AUSTRALIA’s latest quarterly feedlot survey shows numbers of cattle on feed rising by 8.5 percent in the June quarter, reaching 1,256,832 head – the second highest figure on record.
The survey compiled by the Australian Lot Feeders Association and Meat & Livestock Australia shows record numbers on feed in Queensland and South Australia, which have pushed the national figure up – despite declines in NSW, Victoria and WA.
Numbers on feed in Queensland and SA rose by 17.6pc and 18.6pc respectively, reaching 758,080 and 50,318 head.
New South Wales (337,524 head), Victoria (58,613 head) and WA (52,297 head) numbers dropped 1.4pc, 8.3pc and 19.4pc across the quarter. WA’s decline follows the state’s normal seasonal winter cycle.
Big lift in pen utilisation
National feedlot capacity remained steady 1.56 million head, while utilisation rates increased from 74pc in the March quarter to 81pc in the June quarter.
ALFA President Barb Madden said despite input cost pressures and an uncertain economic outlook, high utilisation rates demonstrated continued demand for grainfed beef and confidence in the feedlot production system.
MLA’s global supply analyst Tim Jackson said Australian grain prices were at near-record levels (see Beef Central’s earlier feedlot breakeven article, published last week), but were internationally competitive.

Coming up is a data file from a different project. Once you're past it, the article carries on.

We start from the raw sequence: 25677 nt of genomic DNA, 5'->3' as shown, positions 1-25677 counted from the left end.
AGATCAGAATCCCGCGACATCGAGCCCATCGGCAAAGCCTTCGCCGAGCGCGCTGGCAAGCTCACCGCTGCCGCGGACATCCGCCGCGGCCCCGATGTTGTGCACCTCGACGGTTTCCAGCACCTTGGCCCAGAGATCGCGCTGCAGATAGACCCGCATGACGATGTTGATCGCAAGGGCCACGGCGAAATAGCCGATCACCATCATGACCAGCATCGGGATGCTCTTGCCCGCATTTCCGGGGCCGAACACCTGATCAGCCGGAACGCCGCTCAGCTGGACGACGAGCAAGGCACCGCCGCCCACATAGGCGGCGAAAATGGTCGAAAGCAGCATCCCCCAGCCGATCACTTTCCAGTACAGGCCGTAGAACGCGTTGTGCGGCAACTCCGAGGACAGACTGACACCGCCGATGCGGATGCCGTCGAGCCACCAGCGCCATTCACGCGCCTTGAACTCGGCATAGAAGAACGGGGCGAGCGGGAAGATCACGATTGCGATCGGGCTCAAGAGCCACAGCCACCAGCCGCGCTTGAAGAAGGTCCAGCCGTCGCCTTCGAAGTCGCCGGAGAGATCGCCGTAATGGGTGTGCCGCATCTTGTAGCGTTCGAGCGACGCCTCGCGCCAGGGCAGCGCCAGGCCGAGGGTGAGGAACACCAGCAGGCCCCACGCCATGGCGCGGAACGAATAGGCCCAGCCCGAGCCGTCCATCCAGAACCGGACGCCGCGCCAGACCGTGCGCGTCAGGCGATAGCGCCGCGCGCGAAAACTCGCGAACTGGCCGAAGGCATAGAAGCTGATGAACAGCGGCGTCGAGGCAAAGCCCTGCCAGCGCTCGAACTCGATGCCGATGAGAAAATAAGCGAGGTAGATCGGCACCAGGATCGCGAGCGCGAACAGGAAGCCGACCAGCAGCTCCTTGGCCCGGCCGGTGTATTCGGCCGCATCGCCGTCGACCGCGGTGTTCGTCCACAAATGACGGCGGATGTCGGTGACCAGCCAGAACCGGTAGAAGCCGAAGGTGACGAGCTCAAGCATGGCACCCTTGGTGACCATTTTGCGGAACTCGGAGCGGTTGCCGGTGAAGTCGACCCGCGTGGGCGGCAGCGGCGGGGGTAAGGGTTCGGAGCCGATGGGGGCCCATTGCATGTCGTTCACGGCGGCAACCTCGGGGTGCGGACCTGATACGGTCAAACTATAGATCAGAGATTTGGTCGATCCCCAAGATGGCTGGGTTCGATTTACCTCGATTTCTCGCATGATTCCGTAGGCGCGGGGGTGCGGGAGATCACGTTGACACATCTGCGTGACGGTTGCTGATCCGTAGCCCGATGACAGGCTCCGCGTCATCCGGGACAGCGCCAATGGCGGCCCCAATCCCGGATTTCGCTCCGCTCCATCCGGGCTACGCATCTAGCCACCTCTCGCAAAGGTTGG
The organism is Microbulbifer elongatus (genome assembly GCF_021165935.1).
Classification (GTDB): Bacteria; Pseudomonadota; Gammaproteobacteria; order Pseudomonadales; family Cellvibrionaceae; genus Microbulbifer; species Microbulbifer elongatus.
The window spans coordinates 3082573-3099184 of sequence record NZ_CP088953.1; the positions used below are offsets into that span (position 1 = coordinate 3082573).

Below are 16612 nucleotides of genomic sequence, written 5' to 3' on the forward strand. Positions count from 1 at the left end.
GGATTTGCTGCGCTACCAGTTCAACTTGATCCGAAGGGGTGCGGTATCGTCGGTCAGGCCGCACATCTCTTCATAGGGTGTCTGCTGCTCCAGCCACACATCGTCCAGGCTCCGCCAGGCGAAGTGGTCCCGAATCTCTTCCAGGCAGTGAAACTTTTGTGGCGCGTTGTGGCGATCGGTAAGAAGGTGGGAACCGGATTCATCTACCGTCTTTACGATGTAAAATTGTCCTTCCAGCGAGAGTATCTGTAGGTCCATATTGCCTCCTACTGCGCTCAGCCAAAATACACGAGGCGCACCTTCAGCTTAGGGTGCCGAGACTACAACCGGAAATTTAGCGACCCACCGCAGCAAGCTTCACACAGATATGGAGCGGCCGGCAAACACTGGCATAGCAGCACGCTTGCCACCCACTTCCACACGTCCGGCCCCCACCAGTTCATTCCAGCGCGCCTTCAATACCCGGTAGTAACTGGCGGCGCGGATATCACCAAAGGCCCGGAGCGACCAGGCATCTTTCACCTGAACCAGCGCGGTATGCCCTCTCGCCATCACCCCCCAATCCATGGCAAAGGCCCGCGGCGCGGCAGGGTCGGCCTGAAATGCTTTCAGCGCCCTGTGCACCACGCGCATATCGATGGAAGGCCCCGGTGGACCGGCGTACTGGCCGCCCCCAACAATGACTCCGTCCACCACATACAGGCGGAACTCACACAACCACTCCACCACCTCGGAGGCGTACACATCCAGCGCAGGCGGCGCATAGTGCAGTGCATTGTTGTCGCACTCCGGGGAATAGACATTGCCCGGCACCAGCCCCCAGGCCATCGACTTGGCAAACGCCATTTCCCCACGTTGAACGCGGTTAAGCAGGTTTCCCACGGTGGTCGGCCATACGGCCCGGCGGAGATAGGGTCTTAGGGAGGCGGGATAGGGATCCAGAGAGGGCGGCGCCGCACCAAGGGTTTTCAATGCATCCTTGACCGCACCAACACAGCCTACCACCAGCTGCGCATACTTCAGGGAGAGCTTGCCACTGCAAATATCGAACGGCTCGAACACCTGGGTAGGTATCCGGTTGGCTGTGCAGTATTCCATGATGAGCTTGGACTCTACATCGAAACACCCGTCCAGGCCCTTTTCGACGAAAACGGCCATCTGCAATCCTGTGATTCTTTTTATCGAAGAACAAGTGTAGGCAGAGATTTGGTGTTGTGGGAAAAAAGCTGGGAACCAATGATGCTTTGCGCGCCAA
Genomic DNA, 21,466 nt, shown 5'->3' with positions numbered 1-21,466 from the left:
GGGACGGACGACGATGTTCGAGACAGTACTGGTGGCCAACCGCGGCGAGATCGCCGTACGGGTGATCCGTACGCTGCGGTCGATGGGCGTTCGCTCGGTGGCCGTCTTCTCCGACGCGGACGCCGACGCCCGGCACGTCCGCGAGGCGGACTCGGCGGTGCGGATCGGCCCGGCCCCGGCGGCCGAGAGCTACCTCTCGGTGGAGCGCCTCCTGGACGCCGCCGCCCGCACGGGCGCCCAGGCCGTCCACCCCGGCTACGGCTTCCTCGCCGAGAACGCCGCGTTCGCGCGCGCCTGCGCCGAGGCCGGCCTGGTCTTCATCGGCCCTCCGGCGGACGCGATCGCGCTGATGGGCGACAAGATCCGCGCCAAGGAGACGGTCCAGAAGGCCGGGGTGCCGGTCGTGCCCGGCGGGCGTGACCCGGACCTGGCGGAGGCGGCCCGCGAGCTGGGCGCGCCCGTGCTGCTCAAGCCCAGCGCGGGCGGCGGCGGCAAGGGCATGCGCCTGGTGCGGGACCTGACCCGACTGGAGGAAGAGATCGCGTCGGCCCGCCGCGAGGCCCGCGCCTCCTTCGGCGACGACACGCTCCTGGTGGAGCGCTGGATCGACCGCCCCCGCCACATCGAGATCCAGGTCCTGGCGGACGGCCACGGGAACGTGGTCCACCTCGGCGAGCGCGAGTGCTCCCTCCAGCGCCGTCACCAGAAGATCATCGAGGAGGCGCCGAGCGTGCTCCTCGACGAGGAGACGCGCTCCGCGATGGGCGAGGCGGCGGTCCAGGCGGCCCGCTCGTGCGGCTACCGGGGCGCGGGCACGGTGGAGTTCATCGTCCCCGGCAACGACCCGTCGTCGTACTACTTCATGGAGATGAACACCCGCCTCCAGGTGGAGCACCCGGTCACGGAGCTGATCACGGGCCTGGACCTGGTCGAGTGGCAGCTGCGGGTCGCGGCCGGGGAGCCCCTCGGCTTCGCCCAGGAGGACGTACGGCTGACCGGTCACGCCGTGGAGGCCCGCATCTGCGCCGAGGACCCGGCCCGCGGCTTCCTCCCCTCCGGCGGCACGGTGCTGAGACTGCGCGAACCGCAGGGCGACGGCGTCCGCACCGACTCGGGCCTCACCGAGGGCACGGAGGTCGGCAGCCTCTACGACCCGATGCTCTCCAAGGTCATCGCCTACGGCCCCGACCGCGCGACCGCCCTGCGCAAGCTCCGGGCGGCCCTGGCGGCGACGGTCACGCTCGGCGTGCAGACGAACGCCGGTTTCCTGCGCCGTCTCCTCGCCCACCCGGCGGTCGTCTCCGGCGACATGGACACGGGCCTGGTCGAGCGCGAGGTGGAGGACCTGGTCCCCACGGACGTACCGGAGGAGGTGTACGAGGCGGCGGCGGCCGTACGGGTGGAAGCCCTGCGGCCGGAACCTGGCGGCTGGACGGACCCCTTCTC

“Wheat prices for the Darling Downs traded up 2pc at an average of $408/tonne during the quarter, however this represented a 25pc discount to American export HRW (Hard Red Winter Wheat), compared to a historic average of 5pc,” Mr Jackson said.
“Even though feed prices have been rising, the relative price advantage will assist Australia’s position in international markets,” he said
Grainfed beef exports strengthened by 8pc from the March to June quarters, with strong demand from China and South Korea balancing softer exports in Japan.
Feeder prices ease
Mr Jackson also said feeder cattle saleyard throughput strengthened in the June quarter, while prices and average weights eased.
The NLRS feeder steer indicator (see Beef Central’s home-page dashboard) declined from 408c/kg liveweight at the start of the year to 308c/kg by the end of June – a 25pc reduction.
While easing feeder prices offered some cost relief, other input costs remained well above historic levels, and consumer confidence in key export markets was lower than year-ago levels.
Despite this, the June survey results show the continued resilience of the lotfeeding industry, Mr Jackson said.
“Australian grainfed beef is in demand around the world, as the increasing diversification of export destinations shows,” he said, “and strong growth of numbers on feed demonstrate the capacity of the lot feeding industry to meet that demand.”